Blue Monday

We stayed in one spot yesterday to avoid working locks in the heat. Sure enough it was sufficiently warm overnight that I was up seeing the sunrise. I did get back to bed though. Midsummer sunrise is too early for me. We slept with the front doors open (and the blind down). I enjoyed the gentler pursuits of repotting the tomato plant and winding a skein of wool.

We have an appointment in Reading tomorrow so we did have to get moving. Shane had shared with me our good fortune (and others bad fortune) that the last swing bridge I had operated had broken down shortly after, so we were not trapped on the wrong side of it. They have not yet repaired it but are managing to operate it manually (normally it is electrically operated with push button controls) but only when the engineers are there, limiting it’s hours of operation for the weekend travellers. We did head off in that direction though, in reverse, as Shane had found that some of the pump out facilities ahead were non functioning so we should take advantage of the ones nearby, a few yards back. It was a tricky manoeuvre in the river with a side flow adding extra currents. But after all our careful positioning, this pump out didn’t work either. Meanwhile it was getting busy with people wanting water. Someone thought the the pump out machine was the water point ….it is a very different hose. So I showed them the tap (it looks like a tap) and we moved back a bit to let their boat moor up. Another boat pulled in against us. Others were emptying rubbish or queueing for the lift bridge.

I tried ringing the number on the display panel and listened to a short burst of Greensleeves before speaking to someone who couldn’t make me out very well. I managed to report which facility I was at and that it didn’t work. She had my number on her display so said she would get a local office to call me. I retrieved my card from the machine with tweezers. We decided that we were unlikely to get a call back soon (the local CRT electricians were probably too busy trying to fix the swing bridge) and Shane had worked out some other places that might have a working facility so we headed off, forwards.

On the approach to some geese, we remembered the bagels that had started to go off ahead off their date, in the heat so I went to give them to the geese. I am not sure if this is any problem to the geese but they seemed happy enough to eat them. My first fling landed in the middle of the roof – whether I threw backwards or Shane steered into the arc I don’t know. I went to fetch them and get them geesewards and stop it blocking the solar panels as Shane has been watching the Ortomarine energy production league tables, and doesn’t want to be knocked off the top spot.

Broken bagel on a hot tin roof, being retrieved

We met the crew whom I had shown the tap at the next lock. They were on their first trip (now I know why they didn’t recognise the water point) and understandably confused by a message from the boat in front about parts of the lock not working and that they could only use one side of the lock. I assured them we could use the whole lock. It was indeed one with a broken paddle, a gate that didn’t open fully and a gate at the other end that was hard to open but we could still get two boats in, down and out the other end. As all the faulty parts were on the same side, it is possible they had been told that side of the lock wasn’t working. One woman asked if the locks were often like this. It is uncommon for all three faults to be in the same lock.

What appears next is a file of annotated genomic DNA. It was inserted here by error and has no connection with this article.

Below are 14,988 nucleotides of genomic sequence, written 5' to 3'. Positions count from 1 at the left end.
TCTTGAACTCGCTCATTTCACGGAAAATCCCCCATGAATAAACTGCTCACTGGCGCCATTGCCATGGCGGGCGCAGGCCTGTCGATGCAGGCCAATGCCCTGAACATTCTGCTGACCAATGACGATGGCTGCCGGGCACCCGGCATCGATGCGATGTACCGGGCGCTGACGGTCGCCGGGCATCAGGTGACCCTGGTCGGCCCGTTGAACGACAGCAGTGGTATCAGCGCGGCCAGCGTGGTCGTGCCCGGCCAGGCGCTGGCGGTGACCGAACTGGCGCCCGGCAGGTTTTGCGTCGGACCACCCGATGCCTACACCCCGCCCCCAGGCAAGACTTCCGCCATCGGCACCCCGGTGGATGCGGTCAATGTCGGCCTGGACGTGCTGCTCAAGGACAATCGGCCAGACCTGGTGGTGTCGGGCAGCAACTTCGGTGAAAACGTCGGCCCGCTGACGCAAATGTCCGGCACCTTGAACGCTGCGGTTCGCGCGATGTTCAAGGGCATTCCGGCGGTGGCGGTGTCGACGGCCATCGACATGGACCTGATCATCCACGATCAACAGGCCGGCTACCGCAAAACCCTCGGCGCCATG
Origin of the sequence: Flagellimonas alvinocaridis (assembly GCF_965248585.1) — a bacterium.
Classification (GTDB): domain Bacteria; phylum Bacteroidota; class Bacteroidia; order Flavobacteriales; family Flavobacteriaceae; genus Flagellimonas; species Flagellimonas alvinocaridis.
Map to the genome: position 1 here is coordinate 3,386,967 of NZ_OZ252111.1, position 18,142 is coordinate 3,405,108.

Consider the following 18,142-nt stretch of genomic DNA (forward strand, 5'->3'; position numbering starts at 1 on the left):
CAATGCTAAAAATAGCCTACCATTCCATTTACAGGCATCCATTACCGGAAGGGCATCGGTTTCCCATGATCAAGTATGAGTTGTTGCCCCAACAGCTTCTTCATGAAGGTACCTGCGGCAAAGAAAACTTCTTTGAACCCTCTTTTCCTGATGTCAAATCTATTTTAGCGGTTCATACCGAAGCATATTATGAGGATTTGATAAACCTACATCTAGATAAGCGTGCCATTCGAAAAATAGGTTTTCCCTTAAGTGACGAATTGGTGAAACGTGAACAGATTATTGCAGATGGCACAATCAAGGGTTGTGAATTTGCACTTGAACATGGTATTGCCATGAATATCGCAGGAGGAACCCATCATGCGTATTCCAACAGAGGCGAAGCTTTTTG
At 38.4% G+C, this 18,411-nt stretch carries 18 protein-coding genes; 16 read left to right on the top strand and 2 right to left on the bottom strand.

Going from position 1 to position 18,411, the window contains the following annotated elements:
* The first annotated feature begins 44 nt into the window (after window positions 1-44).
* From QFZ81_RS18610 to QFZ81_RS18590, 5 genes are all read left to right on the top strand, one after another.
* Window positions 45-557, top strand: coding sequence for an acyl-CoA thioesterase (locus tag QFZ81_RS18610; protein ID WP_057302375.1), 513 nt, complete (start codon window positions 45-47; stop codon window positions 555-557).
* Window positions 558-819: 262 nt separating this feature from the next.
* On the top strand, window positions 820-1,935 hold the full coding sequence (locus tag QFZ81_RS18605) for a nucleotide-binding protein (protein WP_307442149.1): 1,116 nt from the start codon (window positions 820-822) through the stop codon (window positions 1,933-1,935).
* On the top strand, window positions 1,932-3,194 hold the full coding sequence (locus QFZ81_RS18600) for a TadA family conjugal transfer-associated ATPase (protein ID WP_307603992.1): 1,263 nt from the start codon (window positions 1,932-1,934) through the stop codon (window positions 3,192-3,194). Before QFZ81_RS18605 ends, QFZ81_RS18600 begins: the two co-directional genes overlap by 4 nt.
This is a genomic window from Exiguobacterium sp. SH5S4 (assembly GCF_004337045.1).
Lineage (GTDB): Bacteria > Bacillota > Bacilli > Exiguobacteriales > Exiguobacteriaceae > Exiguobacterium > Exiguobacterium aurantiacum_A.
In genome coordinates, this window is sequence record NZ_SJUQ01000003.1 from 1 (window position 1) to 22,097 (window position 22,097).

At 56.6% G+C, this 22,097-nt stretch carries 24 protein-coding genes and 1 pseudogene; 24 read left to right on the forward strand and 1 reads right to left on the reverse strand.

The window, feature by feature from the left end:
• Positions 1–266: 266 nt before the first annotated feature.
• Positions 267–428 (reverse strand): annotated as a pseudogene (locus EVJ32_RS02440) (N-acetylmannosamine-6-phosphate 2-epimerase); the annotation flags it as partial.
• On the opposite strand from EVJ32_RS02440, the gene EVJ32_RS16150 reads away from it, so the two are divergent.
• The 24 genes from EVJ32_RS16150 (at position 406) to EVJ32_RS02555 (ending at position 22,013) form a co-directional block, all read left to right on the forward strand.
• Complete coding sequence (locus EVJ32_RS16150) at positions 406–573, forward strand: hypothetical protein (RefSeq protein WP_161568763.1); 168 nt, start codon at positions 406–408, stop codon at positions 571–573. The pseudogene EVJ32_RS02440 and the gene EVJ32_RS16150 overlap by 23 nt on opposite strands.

In the afternoon things worked a bit quicker and we had the locks to ourselves. As I walked along the edge of one I saw a cigarette end and an empty bottle of sauvignon blanc on the grass below a bench. I wasn’t sure if whoever had left them there had had a really good day or a really bad one. I was reminded that a couple of days earlier I had found, by a bench at another lock, a bubble pack of diazepam with only one tablet used. Someone will be anxiously looking for those, I thought.

Further along there was definite evidence that the canal isn’t always “making life better by water” – as the Canal and River Trust signs all say. Somebody had not had a good day.

An abandoned motorbike who strayed off the path.
Mud covered motorbike, recovered from out of the Kennet and Avon canal

While I was driving, late afternoon, Shane spotted an excellent mooring spot. We pulled in, moored up easily and Shane thennoticed that while the bank was fairly clear the bunch of nettles were lined up with our open side hatch. He proceeded to trim them with kitchen scissors and caution.

While we were indulging in an end of day Pimm’s, Shane checked up our distances and concluded we should actually go further now or have an early start the next day. He returned to the tiller and continued on and we worked through another couple of locks, one very slow to fill so getting it out of the way today was a wise choice. We have made it to Reading. You can always tell you are approaching an urban area when the swans on the water are outnumbered by the trolleys.

Swan, cygnet and three shopping trolleys

The last lock was an awkward one that you have to stand on the actual gates to do the winding – no good if you have vertigo – and 4 paddles at each end. I had Richard’s help for it last time. Happy birthday to Richard – I hope he had a happy Monday!

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